Has anyone not figured out that Bioshock uses more then 2 gigs of ram yet at ultra? Those performance hitches are the ram swapping constantly. I have gtx 670 sli 2gb and a single gtx 770 4gb in two different systems. The gtx 770 plays completely hitch free on ultra using over 2.4 gigs at times smooth as butter. I have to drop texture quality and ambient occlusion to even get close to the same smooth results with my gtx 670 sli even though framerate is almost doubled. Why nvidia is even bothering with 2gb on high end cards is beyond me.

October 8, 2013 | 01:05 AM - Posted by Ryan Shrout

Thanks for the tip - hopefully this is something NVIDIA can address sooner rather than later.

October 10, 2013 | 01:00 PM - Posted by BBMan (not verified)

Yes, memory is becoming a bigger issue all the time. In my case Rome Total War II. The rendering of myriads of objects has gotten to the point where the game points out the graphic memory inadequacy of my 1.5GB board and degrades the battle rendering accordingly. A title like this would invalidate some of these tests.

October 8, 2013 | 01:13 AM - Posted by biohazard918 (not verified)

The skip the skip the frame rating explanation link on page 5 takes you to the 7990 review.

October 8, 2013 | 01:30 AM - Posted by biohazard918 (not verified)

Also the transistor count on the 7970 and the 280X is wrong is should be 4.3 billion not 2.8

October 8, 2013 | 04:06 PM - Posted by Ryan Shrout

Fixed this last night, thanks!

October 8, 2013 | 07:58 PM - Posted by ea1985 (not verified)

Also on the 3DMark page, last sentence...

"...it gets beat at the Normal preset by a $100 more expensive GPU."

LESS expensive??

October 8, 2013 | 01:42 AM - Posted by jake (not verified)

any release date specified yet?

October 8, 2013 | 12:37 PM - Posted by Ryan Shrout

Looks like 10/11.

October 8, 2013 | 02:05 AM - Posted by capawesome9870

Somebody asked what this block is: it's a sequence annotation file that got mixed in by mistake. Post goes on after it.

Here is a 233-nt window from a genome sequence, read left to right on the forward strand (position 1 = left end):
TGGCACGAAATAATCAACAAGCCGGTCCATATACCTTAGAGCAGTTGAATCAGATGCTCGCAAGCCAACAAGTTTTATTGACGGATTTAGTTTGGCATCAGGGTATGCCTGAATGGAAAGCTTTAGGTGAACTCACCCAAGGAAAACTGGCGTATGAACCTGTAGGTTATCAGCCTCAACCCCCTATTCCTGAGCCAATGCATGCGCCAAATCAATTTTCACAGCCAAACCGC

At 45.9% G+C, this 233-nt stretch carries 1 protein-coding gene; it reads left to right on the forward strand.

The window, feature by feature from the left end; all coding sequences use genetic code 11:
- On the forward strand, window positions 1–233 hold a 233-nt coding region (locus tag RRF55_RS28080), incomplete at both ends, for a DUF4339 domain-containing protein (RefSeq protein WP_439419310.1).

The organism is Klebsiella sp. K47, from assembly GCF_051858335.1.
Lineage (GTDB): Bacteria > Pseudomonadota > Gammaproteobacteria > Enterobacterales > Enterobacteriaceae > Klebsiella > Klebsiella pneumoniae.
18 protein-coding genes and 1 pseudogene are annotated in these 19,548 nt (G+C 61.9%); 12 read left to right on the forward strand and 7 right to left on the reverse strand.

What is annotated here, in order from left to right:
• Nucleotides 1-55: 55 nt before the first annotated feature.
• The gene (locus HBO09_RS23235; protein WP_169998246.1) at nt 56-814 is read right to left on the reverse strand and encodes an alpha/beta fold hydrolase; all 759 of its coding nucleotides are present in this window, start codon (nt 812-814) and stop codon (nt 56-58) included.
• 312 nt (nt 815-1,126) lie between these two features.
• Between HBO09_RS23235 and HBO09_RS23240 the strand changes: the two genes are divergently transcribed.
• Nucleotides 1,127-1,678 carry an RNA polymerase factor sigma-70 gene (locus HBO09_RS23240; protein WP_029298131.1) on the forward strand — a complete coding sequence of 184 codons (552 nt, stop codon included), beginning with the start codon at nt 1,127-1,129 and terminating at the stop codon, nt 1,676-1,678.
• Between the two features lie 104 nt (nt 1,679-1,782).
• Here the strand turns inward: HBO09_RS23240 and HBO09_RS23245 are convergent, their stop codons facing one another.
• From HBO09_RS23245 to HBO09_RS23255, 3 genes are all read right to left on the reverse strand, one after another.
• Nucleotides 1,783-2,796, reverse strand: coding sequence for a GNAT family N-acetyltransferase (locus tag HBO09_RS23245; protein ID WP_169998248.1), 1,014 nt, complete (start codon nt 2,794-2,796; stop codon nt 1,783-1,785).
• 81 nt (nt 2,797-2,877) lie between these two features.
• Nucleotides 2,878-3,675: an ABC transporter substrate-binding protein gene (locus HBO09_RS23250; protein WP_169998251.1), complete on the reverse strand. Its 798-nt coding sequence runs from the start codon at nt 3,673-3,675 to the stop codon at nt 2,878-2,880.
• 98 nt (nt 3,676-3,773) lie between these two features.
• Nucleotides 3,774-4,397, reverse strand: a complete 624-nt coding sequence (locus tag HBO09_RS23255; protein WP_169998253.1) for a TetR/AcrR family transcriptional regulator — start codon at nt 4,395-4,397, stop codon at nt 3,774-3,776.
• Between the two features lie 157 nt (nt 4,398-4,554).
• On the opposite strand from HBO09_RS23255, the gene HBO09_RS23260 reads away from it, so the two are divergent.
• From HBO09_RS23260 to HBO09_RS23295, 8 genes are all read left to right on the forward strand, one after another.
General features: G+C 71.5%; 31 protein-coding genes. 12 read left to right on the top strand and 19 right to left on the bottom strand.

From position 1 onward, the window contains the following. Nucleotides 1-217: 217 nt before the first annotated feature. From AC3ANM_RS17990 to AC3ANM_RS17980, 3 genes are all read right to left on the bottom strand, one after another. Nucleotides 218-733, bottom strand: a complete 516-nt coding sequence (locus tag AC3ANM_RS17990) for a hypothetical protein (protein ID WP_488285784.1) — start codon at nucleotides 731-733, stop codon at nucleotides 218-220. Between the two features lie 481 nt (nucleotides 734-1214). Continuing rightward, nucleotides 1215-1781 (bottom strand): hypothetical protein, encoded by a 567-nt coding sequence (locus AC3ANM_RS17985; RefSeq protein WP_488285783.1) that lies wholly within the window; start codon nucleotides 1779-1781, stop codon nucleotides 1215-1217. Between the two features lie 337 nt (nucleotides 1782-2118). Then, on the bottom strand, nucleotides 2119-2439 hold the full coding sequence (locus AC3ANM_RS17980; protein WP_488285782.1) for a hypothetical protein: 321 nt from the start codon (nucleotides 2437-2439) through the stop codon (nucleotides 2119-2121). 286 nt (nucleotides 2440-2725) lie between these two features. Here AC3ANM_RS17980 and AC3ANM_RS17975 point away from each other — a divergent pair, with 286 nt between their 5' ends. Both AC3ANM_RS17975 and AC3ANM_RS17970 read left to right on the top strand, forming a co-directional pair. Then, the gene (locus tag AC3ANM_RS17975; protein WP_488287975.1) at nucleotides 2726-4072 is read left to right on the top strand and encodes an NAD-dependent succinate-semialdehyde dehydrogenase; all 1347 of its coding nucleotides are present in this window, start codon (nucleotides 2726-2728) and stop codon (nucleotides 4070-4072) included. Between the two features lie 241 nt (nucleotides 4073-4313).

this will be my first crossfire build. i currently already have a FX8350 and a HD7870. i will not be able to buy a second 7870 for at least 4 months;

If newegg is not selling the 7870 anymore could i pickup a R9 270x and crossfire it to a 7870?

they are the same GPU or is it locked to the same generation of card?

October 8, 2013 | 03:34 AM - Posted by Humanitarian

Why not just buy another 7870? They're identical.

October 8, 2013 | 09:42 AM - Posted by snook

his question is related to the fact that 7870 may not be available by the time he has the money. discontinued basically.

October 8, 2013 | 09:48 AM - Posted by Josh Walrath

I believe in the article Ryan says that you can CrossFire the different generations of cards.  So the R7 270X will be compatible with the HD 7870.

October 8, 2013 | 04:30 PM - Posted by capawesome9870

thanks, after you said this i went and read the pages i did not read. i found it on page 3.

October 8, 2013 | 03:01 AM - Posted by Irishgamer01

Noticed your value for money graphic doesn't have the 7970?

An opps we forgot moment or Amd are big advertisers and we will help them make this relaunch of old cards seem exciting.

Clearly people with older cards not in the know could well purchase these cards as an update, when they are not.

You should be shouting from the roof tops this is a con job of the highest order.